God’s Will, Human Choice

While He was still speaking, behold, Judas, one of the twelve, came up accompanied by a large crowd with swords and clubs, who came from the chief priests and elders of the people. Now he who was betraying Him gave them a sign, saying, “Whomever I kiss, He is the one; seize Him.”

Immediately Judas went to Jesus and said, “Hail, Rabbi!” and kissed Him.

And Jesus said to him, “Friend, do what you have come for.” Then they came and laid hands on Jesus and seized Him. And behold, one of those who were with Jesus reached and drew out his sword, and struck the slave of the high priest and cut off his ear. Then Jesus said to him, “Put your sword back into its place; for all those who take up the sword shall perish by the sword. Or do you think that I cannot appeal to My Father, and He will at once put at My disposal more than twelve legions of angels? How then will the Scriptures be fulfilled, which say that it must happen this way?”

At that time Jesus said to the crowds, “Have you come out with swords and clubs to arrest Me as you would against a robber? Every day I used to sit in the temple teaching and you did not seize Me. But all this has taken place to fulfill the Scriptures of the prophets.” Then all the disciples left Him and fled. (Matthew 26:47–56)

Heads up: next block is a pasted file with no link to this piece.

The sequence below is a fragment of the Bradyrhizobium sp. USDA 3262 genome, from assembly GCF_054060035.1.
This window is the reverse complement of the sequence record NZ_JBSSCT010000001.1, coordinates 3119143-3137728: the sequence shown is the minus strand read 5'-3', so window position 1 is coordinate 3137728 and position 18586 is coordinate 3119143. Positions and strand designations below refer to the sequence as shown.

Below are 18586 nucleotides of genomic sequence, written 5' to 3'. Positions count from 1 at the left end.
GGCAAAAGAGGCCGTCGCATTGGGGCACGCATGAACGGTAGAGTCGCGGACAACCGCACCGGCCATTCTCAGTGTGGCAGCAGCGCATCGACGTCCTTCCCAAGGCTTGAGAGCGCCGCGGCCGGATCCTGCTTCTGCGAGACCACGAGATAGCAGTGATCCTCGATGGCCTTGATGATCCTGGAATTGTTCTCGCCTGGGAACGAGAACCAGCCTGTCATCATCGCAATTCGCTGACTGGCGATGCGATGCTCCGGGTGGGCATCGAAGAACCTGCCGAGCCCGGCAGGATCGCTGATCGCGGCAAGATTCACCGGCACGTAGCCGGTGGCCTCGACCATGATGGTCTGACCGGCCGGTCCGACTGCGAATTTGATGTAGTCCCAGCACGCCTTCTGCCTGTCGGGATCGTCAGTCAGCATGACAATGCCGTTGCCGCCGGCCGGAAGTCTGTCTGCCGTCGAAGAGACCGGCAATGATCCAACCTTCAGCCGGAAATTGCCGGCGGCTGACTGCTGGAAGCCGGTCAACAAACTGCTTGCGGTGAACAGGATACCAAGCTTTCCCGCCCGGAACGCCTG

Jesus’ knew that his death on the cross was inevitable. And he knew that Judas would sell him out for a bag of silver.

But until the moment Judas made his decision to betray Jesus, Judas had no clue. He had been a follower, convinced that Jesus was the Messiah. But one day, maybe all at once, maybe gradually, something changed for him and so he had changed, too. Even though Judas was foreordained to be Jesus’ betrayer, he made his choices freely. God did not force him, twist his arm, or talk him into something that he didn’t want to do.

Although God has absolute power and authority, he has chosen to give people their freedom. Somehow, God accomplishes his will through the choices we make, whether they’re good or bad. Judas made an appalling choice, but by it he accomplished God’s will.

Judas demonstrates that we have the freedom to make whatever choices we decide we want to make. We might want to be careful, therefore, how we exercise the freedom God has granted us.

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About R.P. Nettelhorst

I'm married with three daughters. I live in southern California and I'm the interim pastor at Quartz Hill Community Church. I have written several books. I spent a couple of summers while I was in college working on a kibbutz in Israel. In 2004, I was a volunteer with the Ansari X-Prize at the winning launches of SpaceShipOne. Member of Society of Biblical Literature, American Academy of Religion, and The Authors Guild
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